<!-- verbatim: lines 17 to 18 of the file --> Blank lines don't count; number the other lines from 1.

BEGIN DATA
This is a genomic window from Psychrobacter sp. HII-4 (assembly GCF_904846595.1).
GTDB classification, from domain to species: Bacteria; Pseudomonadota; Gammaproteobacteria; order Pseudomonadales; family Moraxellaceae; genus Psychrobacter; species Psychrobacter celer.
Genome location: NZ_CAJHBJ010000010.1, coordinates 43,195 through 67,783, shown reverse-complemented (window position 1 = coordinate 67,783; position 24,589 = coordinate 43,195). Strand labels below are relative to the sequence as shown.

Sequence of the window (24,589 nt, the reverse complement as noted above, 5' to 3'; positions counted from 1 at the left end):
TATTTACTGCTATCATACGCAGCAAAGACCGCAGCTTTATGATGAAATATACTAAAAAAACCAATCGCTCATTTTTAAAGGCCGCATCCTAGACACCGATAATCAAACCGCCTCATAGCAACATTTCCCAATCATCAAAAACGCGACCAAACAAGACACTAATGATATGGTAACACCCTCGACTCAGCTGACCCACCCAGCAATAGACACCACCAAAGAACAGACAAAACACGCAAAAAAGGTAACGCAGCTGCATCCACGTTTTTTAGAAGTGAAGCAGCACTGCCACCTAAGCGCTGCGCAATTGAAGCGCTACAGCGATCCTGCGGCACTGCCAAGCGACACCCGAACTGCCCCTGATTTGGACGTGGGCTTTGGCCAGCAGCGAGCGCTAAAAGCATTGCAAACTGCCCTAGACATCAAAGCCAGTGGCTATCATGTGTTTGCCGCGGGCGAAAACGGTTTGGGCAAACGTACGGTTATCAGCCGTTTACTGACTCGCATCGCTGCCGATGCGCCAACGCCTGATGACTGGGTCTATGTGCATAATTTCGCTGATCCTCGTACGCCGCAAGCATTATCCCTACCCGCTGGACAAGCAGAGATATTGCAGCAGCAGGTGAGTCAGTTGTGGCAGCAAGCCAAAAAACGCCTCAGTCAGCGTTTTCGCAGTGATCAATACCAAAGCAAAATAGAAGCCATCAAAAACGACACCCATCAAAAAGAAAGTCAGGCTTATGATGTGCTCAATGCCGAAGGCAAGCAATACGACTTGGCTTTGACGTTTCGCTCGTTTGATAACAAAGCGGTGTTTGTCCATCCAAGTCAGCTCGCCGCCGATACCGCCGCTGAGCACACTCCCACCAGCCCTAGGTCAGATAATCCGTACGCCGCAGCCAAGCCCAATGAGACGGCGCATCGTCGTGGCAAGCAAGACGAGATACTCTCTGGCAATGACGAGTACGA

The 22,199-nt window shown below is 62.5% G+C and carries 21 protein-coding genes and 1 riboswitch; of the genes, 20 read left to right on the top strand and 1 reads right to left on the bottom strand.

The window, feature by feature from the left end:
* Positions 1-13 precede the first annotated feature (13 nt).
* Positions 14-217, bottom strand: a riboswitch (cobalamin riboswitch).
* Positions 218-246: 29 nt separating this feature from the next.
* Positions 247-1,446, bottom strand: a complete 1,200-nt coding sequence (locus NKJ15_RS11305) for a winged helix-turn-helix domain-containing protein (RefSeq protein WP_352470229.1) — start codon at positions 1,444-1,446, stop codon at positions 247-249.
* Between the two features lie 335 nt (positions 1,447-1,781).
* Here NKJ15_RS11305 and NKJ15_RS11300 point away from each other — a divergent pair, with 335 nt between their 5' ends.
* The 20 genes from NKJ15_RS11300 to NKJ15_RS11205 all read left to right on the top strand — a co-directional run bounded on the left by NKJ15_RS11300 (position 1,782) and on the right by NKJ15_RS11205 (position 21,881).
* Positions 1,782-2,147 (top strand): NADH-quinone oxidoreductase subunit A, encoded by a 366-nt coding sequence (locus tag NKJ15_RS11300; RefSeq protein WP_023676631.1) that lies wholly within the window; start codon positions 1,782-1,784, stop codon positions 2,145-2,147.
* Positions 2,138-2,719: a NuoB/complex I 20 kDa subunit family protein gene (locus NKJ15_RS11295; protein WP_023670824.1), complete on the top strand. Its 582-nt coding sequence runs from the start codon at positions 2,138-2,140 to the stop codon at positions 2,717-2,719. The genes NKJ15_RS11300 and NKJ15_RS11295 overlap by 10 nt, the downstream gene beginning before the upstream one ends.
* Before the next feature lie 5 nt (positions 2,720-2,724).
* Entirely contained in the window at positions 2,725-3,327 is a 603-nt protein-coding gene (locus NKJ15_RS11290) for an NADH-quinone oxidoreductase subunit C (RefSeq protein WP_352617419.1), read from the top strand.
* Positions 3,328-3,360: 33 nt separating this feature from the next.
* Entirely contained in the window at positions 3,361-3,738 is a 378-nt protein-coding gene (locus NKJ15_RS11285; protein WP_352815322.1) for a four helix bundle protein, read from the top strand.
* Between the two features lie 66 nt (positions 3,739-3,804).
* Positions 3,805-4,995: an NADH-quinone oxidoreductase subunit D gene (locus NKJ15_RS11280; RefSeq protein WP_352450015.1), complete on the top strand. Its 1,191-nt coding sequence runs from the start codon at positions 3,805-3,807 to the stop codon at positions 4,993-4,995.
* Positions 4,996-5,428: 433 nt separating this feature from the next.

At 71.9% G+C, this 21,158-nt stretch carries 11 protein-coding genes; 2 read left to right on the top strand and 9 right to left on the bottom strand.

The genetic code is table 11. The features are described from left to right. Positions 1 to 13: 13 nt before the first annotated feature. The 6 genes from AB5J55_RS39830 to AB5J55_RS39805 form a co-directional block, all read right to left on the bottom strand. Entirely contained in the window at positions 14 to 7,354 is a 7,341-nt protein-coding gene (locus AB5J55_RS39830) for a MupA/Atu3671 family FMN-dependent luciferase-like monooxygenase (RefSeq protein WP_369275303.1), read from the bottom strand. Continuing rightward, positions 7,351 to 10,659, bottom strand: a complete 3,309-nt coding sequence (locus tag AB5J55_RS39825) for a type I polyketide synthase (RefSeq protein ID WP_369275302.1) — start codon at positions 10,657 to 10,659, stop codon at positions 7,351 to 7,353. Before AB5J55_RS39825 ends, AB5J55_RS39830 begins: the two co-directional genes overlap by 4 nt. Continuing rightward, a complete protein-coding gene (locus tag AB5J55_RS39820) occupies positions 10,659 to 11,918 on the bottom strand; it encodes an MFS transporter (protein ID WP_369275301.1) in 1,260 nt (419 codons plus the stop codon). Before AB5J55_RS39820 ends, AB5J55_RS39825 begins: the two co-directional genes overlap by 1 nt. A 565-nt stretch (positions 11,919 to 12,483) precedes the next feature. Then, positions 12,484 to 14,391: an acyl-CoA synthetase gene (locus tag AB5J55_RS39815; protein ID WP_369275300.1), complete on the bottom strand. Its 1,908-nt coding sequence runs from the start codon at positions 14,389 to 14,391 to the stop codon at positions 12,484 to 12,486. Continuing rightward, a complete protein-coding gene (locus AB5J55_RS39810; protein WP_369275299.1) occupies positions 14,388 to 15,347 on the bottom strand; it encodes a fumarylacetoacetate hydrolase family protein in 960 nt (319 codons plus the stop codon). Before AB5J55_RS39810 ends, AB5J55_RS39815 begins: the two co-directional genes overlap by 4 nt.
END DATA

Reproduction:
* Before the next feature lie 5 nt (positions 2,720-2,724).
* Entirely contained in the window at positions 2,725-3,327 is a 603-nt protein-coding gene (locus NKJ15_RS11290) for an NADH-quinone oxidoreductase subunit C (RefSeq protein WP_352617419.1), read from the top strand.